The Baltic Dry Index is a tool that can help experts evaluate the global economy’s health and how it functions, because the index essentially measures how full are cargo ships, and where they are headed. James W. Hughes, PhD, university professor dean emeritus, Edward J. Bloustein School of Planning and Public Policy at Rutgers University, seemed to use it as an analogy for New Jersey’s population outmigration problem at the recent NJBankers Economic Leadership Forum at the Palace at Somerset Park.
Hughes said the United States Census Bureau – which used IRS data – revealed there is a net outflow of approximately 1,000 people moving out of New Jersey each week compared to those who move in, resulting in 52,000 people annually leaving via internal United States migration. The high cost of living in New Jersey is generally cited as one reason people leave.
Meanwhile, Hughes noted that from a total private-sector employment change (2010 to 2018), New Jersey had a 12.7 percent growth rate which – although it lagged the nation’s – ranked ahead of Pennsylvania and Connecticut. However, it lagged behind New York (New York as a state is bolstered by New York City). This is against the broader backdrop of a United States economic expansion that is 115 months in length, the second longest in the history of the nation.
“I think cyclically, we can conservatively say that New Jersey has been generally competitive with our neighboring states during this expansion,” Hughes said. On the basis of this performance data, he added that he has “officially updated his outlook to cautiously pessimistic.”
Hughes more generally spoke about broad trends that affect New Jersey: Demographic shifts, including an aging Baby Boomer population; and innovations and information technology.
“There is a belief that innovation thrives in dense, interactive, multi-functional, creative environments, and it is actually stifled in insular one-dimensional suburban counties,” Hughes explained. Overall, New Jersey’s outer-edge counties saw population losses when millennials, in effect, moved into cities (however, some suburban areas did see an uptick in move-ins.)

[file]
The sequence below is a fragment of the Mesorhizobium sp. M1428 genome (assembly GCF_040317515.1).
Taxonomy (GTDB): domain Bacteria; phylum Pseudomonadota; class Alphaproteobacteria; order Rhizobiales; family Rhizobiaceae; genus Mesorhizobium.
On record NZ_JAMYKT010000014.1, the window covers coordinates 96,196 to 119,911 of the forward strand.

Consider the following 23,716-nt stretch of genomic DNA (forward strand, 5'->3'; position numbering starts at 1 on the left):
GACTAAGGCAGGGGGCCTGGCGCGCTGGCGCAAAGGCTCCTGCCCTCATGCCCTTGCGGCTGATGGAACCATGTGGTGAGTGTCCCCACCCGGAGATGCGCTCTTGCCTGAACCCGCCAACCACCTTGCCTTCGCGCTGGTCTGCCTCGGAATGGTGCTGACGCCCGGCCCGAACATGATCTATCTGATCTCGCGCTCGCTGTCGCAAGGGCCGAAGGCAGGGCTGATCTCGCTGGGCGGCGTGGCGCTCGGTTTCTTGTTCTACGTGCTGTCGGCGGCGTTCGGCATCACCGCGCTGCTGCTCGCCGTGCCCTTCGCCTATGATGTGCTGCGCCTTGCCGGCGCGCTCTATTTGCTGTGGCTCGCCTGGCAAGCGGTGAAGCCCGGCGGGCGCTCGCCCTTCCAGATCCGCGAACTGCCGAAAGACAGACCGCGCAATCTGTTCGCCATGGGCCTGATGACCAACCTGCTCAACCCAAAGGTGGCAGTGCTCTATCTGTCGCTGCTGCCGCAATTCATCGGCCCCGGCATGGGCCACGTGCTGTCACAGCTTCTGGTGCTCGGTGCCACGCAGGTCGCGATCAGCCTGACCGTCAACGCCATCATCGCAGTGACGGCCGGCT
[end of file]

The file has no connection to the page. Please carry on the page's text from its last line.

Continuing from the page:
This concept perhaps goes hand-in-hand with what Hughes separately described as “superstar employees, working for superstar companies, in superstar cities” (top technology firms in top cities).
Hughes explained, “We do not yet have our own superstar city, but, fortunately, we are in the gravitational orbit of New York. And that is really the leading-focus superstar city. I think the force of New York’s economic gravity is helping to re-shape New Jersey.”
He also spoke about the transformation of office parks in the Garden State, and the need for industrial real estate distribution centers.
On the topic of outmigration, he later said, “Even though we have our problem with people moving out of state, I think we are making progress, and, fortunately, we are still in a period where the final chapter has yet to be written. So, there is still hope, looking forward.”
Later at the conference, New Jersey State Senate President Stephen M. Sweeney sounded the alarm on the state’s pension and government-employee medical liabilities – as well as what he sees as the need for school consolidation – saying, “We are in an absolute fiscal crisis, at a level that people have no idea, and that’s why I am going around these rooms and talking to people. If we don’t change, by 2023, we are going to have a $4 billion deficit.”
Sweeney cited pension bonding as far back as 1997, which created liabilities for now and the future. He also said that school districts could be consolidated while simultaneously improving school quality. For example, he offered that regional high schools that have students arriving from smaller K-8 schools can ensure the curriculum is congruent, while at the same time reducing the aforementioned costs.
NJBankers Economic Forum is in its eighth year, and is generally non-political, with additional speeches by many others, including John C. Williams, president and CEO of the Federal Reserve Bank of New York.
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